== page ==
Soon, after a training session on water, he was unable lie down, on his back or side. "Everything hurt. It was just becoming unbearable," admits Partridge who decided to seek leading medical opinion at the Chelsea and Westminster Hospital. "I saw the top radiologist there, Dr [Jerry] Healy, and underwent a really powerful ultrasound. He saw the rib fracture straight away," says Partridge.

"I thought, 'Well, if it's a rib fracture I won't be in the four, but I can handle that. I'll do two or three weeks on the bike, some intense physio, have some cortisone injections. Then I might get into the eight." That was until Dr Healy organised a CT scan. "He told me it had shown up a bilateral pneumothorax and added that it was a really dangerous condition." Partridge barely heard that. All he could take in were the words: "I suspect your Olympics are over."

The oarsman adds: "I was gutted, although the major thing was that I felt I'd let a lot of people down; not just the four, but a lot of guys in the eight, because they'd be losing Ed [Coode, who replaced him]. That was the hardest thing to get over. Fortunately I did a lot of work with our team sports psychologist, which helped a lot."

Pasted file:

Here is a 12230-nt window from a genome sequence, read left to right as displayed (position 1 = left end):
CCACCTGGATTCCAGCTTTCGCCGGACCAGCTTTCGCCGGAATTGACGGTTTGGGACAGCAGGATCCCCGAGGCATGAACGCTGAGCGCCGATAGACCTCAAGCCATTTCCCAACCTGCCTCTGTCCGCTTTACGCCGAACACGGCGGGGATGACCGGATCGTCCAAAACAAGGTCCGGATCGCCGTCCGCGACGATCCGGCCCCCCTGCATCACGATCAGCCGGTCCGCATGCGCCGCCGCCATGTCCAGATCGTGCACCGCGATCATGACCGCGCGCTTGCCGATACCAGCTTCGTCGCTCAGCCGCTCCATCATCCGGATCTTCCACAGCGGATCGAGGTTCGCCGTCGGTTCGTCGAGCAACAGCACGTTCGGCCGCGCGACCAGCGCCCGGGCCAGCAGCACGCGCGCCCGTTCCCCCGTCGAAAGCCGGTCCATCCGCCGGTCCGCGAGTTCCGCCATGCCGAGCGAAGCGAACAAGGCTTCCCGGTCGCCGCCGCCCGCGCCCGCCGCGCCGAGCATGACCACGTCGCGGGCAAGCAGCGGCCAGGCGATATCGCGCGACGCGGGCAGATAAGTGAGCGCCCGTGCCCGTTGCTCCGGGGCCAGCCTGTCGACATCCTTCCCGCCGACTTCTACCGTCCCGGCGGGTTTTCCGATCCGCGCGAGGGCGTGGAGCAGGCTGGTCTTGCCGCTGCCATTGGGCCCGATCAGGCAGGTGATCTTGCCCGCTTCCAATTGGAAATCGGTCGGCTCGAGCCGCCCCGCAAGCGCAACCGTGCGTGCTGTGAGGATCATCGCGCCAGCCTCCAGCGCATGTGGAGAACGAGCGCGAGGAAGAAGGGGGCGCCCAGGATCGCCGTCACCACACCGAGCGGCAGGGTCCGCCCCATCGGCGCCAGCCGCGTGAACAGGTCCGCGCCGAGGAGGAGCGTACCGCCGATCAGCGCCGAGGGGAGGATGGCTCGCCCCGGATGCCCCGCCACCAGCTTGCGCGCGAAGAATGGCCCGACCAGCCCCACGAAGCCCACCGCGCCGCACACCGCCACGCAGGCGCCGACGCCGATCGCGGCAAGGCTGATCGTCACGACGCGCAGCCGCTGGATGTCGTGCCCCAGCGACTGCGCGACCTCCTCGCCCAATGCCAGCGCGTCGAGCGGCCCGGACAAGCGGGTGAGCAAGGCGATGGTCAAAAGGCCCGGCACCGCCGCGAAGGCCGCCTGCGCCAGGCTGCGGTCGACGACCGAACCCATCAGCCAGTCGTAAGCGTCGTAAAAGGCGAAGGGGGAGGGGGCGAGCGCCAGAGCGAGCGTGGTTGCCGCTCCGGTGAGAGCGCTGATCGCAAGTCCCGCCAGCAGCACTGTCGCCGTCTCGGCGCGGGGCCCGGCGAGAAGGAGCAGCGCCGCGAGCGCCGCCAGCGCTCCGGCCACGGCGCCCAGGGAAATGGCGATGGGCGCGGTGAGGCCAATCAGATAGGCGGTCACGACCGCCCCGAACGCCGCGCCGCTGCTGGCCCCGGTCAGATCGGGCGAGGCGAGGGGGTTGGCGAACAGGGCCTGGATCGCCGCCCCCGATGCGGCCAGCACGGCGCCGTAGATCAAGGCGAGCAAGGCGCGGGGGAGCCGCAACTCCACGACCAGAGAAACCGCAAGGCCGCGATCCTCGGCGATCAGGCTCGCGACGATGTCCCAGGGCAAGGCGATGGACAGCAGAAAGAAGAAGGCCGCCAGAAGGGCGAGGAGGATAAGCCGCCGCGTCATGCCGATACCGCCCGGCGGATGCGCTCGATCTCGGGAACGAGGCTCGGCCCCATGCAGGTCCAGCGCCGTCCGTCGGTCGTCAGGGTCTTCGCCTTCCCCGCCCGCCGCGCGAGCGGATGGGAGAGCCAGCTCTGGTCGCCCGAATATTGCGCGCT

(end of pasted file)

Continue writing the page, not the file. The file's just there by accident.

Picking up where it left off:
In the ensuing weeks, he attempted to support the crew, albeit mostly from a distance. "I phoned and texted them what I was feeling. Things like, 'I'm ready to go and beat some Canadians now'. Though I understood that they couldn't constantly think about me, or how I was, naming the boat after me is the biggest gesture they could have made. It made me realise they did actually care."

After Athens, he met Coode for dinner. "I just wanted to see him, and say 'well done'," says Partridge. "I imagine in his mind, he thought 'maybe Alex doesn't like me any more'. But that wasn't true at all. I was incredibly happy for him. I got on with Ed before any of this happened. If anybody was going to take over, I wanted it to be him."

Coode, who has announced his retirement, has realised his dream. For Partridge, it is still four years away. Does he imagine what Beijing will be like? "Yes, I think about it," he says. "But I've got to get there first."

And as this oarsman can testify all too readily, there is absolutely no certainty of that.

Biography

Alex Partridge

Born: 25 January 1981 in San Francisco.

Lives: London (with girlfriend Georgina).

Club: Molesey BC. Coach: Steve Gunn.

Boat: Men's sweep squad.

Major events: World Championships - 2003 (bronze, eight); 2002 (6th, eight); 2001 (bronze, coxed four). World U-23 Regatta - 2001 (silver, four); 2000 (gold, coxed four). World Junior Championships - 1999 (silver, four); 1998 (bronze, coxed pair).

Also: first rowed at school in Bath, before going to Oxford Brookes University where he gained a degree in Technology Management.

Other hobbies: climbing, surfing, fishing.

Career low: selected for Athens 2004 but ruled out with collapsed lung.